What can we expect from you in the future?  ie More books of the same genre? Books of a different genre?
I have two books that have been accepted and are awaiting publication. The first is Crooked House but my publisher always changes the titles so I don’t know what they will call it! Here is a short summary:
Someone is trying to kill Liz Johnson, and it is up to quirky private investigator, Erica Coleman, to find out who it is. With an authentic setting in Dover, Delaware and against a background of NASCAR racing, Erica works to stop the killer who has already survived two murder attempts. Then, the murderer kills an innocent bystander. It’s up to Erica to pinpoint the killer before he can succeed on his fourth try. Crooked House is a thrilling mystery that will keep you on the edge until the last page. As always, ten delicious recipes are included.

My second book that is awaiting publication is my first effort in a new genre—romance. It’s called, A Home for Christmas. Here’s a short summary:
Kenzie has big plans—the only problem is she hasn’t told anyone about them. One of them is to buy the house she grew up in—the home her brother, Tom, recently put up for sale. When she arrives in Lake Forest for Christmas vacation, Kenzie is shocked to find that her brother has accepted an offer on the house she desperately wants to buy. Unwilling to give up her plans, Kenzie tries over and over to wrest the house from the man who made the offer, a handsome widower named Jared Phillips. Although they find themselves attracted to each other, it’s impossible for Kenzie to even think about a relationship with the man who is taking away the house she desperately wants. Jared is also drawn to Kenzie, but is cool and suspicious because of what he considers her underhanded tricks. Then, a surprising revelation works a Christmas miracle. As a special bonus, seven delicious cookie recipes are included.
I’m also working on another Erica Coleman mystery, called, Murder in the Black Hills. I’d also like to do a sequel for my latest non-fiction book, which came out last year— Gaze Into Heaven—Near Death Experiences in Early Church History.

Where do you get your book plot ideas from?
Mostly my ideas come from other books.  I pay attention to novels I read and often when I’m done with a book I like, I write up a short summary and file it away. Then, when it’s time to come up with a new idea for a book, I read through all of my summaries, do a lot of thinking and pondering, and eventually come up with an idea for a new plot.

How long does it usually take you to write a book, from the original idea to finishing writing it?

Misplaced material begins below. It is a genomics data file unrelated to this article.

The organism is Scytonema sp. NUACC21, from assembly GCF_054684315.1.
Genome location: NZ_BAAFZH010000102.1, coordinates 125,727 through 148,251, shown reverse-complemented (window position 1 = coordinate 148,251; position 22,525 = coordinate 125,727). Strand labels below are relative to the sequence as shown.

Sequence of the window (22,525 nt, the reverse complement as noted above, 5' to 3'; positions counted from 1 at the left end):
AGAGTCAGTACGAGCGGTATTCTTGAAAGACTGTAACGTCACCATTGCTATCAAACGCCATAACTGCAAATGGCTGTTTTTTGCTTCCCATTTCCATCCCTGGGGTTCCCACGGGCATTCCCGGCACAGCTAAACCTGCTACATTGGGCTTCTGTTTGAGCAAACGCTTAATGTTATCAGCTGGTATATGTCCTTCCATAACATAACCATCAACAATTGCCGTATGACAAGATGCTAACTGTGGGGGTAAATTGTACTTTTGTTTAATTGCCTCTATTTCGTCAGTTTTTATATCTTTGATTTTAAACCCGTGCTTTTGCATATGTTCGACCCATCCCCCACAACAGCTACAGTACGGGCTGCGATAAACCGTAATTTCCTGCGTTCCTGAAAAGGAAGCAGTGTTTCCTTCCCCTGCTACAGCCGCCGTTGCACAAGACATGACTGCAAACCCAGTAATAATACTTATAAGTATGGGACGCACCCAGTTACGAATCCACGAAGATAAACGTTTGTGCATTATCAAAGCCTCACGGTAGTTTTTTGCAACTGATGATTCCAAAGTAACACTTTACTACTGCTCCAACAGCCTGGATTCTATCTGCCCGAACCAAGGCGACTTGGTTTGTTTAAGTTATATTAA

My first book, Light on Fire Island, which is a mystery romance, took me three years to write, but I had seven children at the time. The kids have gotten older and I’ve gotten a little faster. Now if I work hard, I can write a non-fiction book in about 6 months and a mystery in 9 months.

What genre would you place your books into? 

I write in two main genres. For many years, I wrote non-fiction. All of those books were compilations of wonderful stories in early Church History. The first was LDS Heroes and Heroines, which has true stories about saints who risked their life in defense of the gospel. My next three books were of true stories about early saints who either heard or saw an angel. These books are; And There Were Angels Among Them, Visits From Beyond the Veil, and By the Ministering of Angels.   Next came Brigham’s Boys, which tells the life stories of sixteen men who worked closely with Brigham Young.
I then branched out into writing novels and the genre I liked best was mysteries, so I concentrated on that. However, last year I wrote a romance, which is set at Christmas. It’s called, A Home for Christmas, and will be released next year.  

What made you decide to write that genre of book?
I settled on mysteries because I have a passion for them.  I adore Agatha Christie and gobble them down like chocolates. I also grew up reading Phyllis Whitney and Victoria Holt.
I love the pull that comes when you really want to find out whodunit. It makes the reader so involved in the story and as I read, I am right there with the detective, finding clues, deciphering if they mean anything or if they are red herrings, trying to find the psychological motive for the murder. I find these things intensely interesting.

How do you come up with characters names and place names in your books?
I get my names from two sources. First, I can look online. I found a great website that lists names according to year. This way, if I have an older character, I can type in their birth year and have a long list of names from that era to pick from.  Second, I save names from the sports pages of my local newspaper when they list all-star football and basketball teams.  I clip out the entire page and file it away for when I need some current popular names. Each page has dozens of cool names.
As for the place names in my books, they are all 100% accurate. For A Death in the Family, my husband and I drove to Oregon, rented a car and drove all over Florence and Lake Oswego. When I describe the Sea Lion Caves and how the gift shop and caves are laid out, it’s all accurate, as is the descriptions of the beach, Heceta Head lighthouse, the  historic Siuslaw Bridge, Charl’s Restaurant, etc. Everything, including the church house and stores in historic Florence are as described. I take great pride in going to each and every setting I write about, taking tons of pictures and notes, so that everything is accurate.   

Where can readers follow you?
They can check out my website at: www.marlenebateman.info